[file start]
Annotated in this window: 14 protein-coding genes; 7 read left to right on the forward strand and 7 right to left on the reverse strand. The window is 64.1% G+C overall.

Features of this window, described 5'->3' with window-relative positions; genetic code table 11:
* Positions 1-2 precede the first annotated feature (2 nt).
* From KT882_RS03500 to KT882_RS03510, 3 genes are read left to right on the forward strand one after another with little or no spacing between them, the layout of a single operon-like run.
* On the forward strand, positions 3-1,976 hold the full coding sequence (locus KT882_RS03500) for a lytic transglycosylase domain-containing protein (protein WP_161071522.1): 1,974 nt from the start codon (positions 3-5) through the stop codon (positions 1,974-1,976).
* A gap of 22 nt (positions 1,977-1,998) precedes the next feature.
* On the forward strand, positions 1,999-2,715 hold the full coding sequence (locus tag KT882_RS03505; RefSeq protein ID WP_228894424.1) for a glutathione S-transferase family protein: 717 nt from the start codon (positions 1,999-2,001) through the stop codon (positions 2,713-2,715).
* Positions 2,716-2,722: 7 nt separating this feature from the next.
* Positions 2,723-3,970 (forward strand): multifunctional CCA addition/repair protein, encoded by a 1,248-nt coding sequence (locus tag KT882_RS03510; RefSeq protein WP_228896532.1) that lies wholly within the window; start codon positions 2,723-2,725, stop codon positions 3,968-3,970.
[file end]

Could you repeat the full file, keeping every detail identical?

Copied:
Annotated in this window: 14 protein-coding genes; 7 read left to right on the forward strand and 7 right to left on the reverse strand. The window is 64.1% G+C overall.

Features of this window, described 5'->3' with window-relative positions; genetic code table 11:
* Positions 1-2 precede the first annotated feature (2 nt).
* From KT882_RS03500 to KT882_RS03510, 3 genes are read left to right on the forward strand one after another with little or no spacing between them, the layout of a single operon-like run.
* On the forward strand, positions 3-1,976 hold the full coding sequence (locus KT882_RS03500) for a lytic transglycosylase domain-containing protein (protein WP_161071522.1): 1,974 nt from the start codon (positions 3-5) through the stop codon (positions 1,974-1,976).
* A gap of 22 nt (positions 1,977-1,998) precedes the next feature.
* On the forward strand, positions 1,999-2,715 hold the full coding sequence (locus tag KT882_RS03505; RefSeq protein ID WP_228894424.1) for a glutathione S-transferase family protein: 717 nt from the start codon (positions 1,999-2,001) through the stop codon (positions 2,713-2,715).
* Positions 2,716-2,722: 7 nt separating this feature from the next.
* Positions 2,723-3,970 (forward strand): multifunctional CCA addition/repair protein, encoded by a 1,248-nt coding sequence (locus tag KT882_RS03510; RefSeq protein WP_228896532.1) that lies wholly within the window; start codon positions 2,723-2,725, stop codon positions 3,968-3,970.